Why you should focus on your customer experience strategy
There are seminal moments in your life that you either look forward to or dread like a 12th century plague promising to wipe out half of the Earth’s population. In the first category, you can easily place moments like your wedding day, the birth of your children, landing your first job, going to Disney World for the first time and the list goes on. On the second category, you can place moments such as filing your taxes, paying bills and buying a car.
I want to use that last example to showcase why companies that are now leading the pack and beating the competition are using the customer experience as a competitive advantage like never before. A few months ago, I was faced with the decision to purchase a car. I followed the usual route of going to a few dealers, with all of them rolling out the regular song and dance of never finding any other dealer better than them. Then, someone turned me to an online car company by the name of Carvana. The whole goal of Carvana is to make the car buying experience enjoyable. Not going to the supermarket and I found the loaf of bread I needed experience. No, they want their customers to feel elated about the idea of buying a car from beginning to end, and boy did they ever deliver.
First the entire car buying experience happens online(get rid of the pesky hovering salesman). You get to see the entire inventory based on make and models (everything at your fingertip). Once you choose your “future transportation mate”, you get to figure out the total price according to your credit score, down payment and trade in (None of the price is right guessing game with the wizard of oz in the back). Once you decide to seal the deal, your documents can be uploaded on their site and signed digitally. You can make your down payment directly from your bank, and they handle your tags for you. All of this is great, but you haven’t heard the best part yet. You don’t speak to anyone throughout the process if you choose not to. And, in a few days your car is delivered where you choose on a truck bed, and you have seven days to decide if you made the best or worse decision of your life and return the car for an exchange or a full refund, no questions asked. All I could muster after my experience was why in the world didn’t someone start with buying cars this way since the beginning?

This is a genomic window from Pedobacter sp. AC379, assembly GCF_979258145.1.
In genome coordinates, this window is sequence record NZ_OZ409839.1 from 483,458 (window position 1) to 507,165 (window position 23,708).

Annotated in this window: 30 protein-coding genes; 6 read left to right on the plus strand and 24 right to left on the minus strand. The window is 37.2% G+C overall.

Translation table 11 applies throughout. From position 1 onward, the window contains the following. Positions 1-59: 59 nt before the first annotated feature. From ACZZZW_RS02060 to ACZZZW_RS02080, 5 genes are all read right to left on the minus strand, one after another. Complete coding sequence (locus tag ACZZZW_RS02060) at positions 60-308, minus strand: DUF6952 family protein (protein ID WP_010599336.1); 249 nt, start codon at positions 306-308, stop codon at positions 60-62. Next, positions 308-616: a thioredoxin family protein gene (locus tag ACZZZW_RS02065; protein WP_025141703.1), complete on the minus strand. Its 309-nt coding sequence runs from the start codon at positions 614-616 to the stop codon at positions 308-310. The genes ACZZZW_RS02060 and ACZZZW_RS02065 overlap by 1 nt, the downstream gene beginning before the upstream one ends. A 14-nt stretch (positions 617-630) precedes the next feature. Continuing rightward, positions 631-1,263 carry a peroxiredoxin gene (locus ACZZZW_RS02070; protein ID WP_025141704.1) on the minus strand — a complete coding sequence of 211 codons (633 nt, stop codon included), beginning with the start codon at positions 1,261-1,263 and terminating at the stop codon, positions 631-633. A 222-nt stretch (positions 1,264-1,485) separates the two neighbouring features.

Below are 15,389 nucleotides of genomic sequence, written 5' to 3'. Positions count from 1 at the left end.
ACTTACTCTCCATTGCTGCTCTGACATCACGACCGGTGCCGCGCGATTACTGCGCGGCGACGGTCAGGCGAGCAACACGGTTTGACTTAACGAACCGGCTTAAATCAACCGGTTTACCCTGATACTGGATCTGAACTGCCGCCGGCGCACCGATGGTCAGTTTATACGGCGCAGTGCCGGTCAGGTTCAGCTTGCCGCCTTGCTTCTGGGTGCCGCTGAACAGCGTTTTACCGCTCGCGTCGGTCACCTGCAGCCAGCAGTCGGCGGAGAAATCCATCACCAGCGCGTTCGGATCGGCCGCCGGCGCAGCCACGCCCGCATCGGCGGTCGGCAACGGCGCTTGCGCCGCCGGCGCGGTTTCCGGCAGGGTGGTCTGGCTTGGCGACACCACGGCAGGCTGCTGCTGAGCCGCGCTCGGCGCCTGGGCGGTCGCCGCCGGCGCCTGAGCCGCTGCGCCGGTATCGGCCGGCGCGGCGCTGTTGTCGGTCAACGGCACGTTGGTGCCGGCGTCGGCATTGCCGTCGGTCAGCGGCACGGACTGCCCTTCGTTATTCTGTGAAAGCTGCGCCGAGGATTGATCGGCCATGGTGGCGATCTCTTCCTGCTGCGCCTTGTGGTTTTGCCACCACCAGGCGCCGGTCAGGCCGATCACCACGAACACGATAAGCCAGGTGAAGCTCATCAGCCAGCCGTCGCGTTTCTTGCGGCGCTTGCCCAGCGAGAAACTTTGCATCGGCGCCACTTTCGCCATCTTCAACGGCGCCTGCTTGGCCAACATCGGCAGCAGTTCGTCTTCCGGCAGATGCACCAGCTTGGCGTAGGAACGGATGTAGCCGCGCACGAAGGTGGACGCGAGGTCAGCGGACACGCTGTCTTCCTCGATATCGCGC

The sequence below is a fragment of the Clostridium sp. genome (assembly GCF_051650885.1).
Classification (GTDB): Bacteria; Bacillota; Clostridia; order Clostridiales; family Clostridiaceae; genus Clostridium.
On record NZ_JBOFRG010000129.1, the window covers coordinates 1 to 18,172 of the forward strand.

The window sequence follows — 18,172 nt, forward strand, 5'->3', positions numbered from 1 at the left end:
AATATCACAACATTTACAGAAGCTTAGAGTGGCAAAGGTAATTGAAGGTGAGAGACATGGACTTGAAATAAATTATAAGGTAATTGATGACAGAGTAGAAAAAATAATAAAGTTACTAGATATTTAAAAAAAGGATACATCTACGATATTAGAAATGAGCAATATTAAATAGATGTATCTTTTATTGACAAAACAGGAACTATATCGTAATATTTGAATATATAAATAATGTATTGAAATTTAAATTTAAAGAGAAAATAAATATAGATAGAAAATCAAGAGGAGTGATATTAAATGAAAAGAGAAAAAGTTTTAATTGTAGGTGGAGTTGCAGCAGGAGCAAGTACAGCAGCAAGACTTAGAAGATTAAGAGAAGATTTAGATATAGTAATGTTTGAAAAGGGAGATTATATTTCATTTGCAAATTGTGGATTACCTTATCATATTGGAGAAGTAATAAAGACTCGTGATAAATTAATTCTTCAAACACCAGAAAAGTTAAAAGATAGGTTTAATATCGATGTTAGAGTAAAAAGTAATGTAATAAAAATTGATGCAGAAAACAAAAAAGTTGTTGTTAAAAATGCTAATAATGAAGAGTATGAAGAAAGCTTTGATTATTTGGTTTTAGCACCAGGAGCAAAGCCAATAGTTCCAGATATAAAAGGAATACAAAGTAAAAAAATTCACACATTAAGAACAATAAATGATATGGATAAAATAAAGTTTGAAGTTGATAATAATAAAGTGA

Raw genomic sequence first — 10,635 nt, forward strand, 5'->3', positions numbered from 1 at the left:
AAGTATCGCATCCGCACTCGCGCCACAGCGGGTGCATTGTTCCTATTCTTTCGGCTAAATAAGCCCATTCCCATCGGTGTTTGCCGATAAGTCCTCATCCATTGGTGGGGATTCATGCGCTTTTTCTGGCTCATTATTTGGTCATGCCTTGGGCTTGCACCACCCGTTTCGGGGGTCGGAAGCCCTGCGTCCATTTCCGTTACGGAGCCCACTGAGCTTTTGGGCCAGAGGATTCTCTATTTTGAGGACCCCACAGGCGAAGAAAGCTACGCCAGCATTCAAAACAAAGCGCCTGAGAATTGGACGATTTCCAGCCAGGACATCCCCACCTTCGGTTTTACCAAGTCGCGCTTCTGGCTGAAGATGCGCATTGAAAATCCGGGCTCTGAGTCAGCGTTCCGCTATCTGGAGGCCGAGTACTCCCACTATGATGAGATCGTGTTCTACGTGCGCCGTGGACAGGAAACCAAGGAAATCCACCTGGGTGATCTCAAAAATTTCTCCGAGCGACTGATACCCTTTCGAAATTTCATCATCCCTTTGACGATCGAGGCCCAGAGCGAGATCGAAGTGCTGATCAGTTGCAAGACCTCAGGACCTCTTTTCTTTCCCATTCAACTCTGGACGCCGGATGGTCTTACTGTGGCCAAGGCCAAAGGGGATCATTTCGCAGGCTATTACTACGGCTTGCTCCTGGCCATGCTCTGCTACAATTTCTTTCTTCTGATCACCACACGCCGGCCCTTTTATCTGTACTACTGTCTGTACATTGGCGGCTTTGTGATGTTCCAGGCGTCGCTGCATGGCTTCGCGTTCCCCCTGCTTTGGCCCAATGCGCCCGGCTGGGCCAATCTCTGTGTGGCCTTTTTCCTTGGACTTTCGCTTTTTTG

The Customer Experience, better known as CX is nothing new of course. The process of gauging customer satisfaction at every single touch point has been around since the seventies. However, very few companies really incorporated it as a Key Performance Indicator aimed at driving growth and revenues. This is quickly changing with more companies finding success by squarely focusing on customer-centricity. In fact, customer experience is expected to overtake price and product as the number one brand differentiator over the next 5 years. Almost nine out of 10 organizations say they expect to be competing primarily on the basis of how they interact with customers.
The critical leverage of using The Customer Experience as a differentiator is learning to truly understand how the customer engages with your product and service at critical junctures and what type of emotions he or she feels at those moments. It may seem like an easy thing to do, but as you scale any service, you quickly find that your customers begin to segment along various touch points.
Nevertheless, gaining a true understanding of the customer journey is critical in mastering the Customer Experience approach. If you want to invest in this strategy, begin by using methods like Design Thinking to truly observe how and when your clients use your service or products. You can also use tools such as Milky Map to understand how each critical touch point either creates barriers or lowers them for the customer. Once you have mapped out the entire process for the customer, then find ways to either eliminate or lower the barriers to entry for getting things done quickly and seamlessly.
The emerging business landscape promises to be quicker, faster and fraught with shifting client expectations. With competitive levers quickly dwindling, critical differentiators like the customer experience are emerging as exponential forces for growth and sustainability. Customer Experience (CX) Journey Economics is about striking the right balance between what customers expect and what financially makes sense for your company to deliver. Organizations who learn quickly how to shift their focus and decision-making squarely on the customer will most likely be the ones left standing.
For more information about how to understand and master the Customer Experience, you can read Vision Critical’s guidebook “The Enterprise Guide to Customer Experience” or contact Gilead Sanders, and we can show you how we’ve helped brands leverage this critical skill.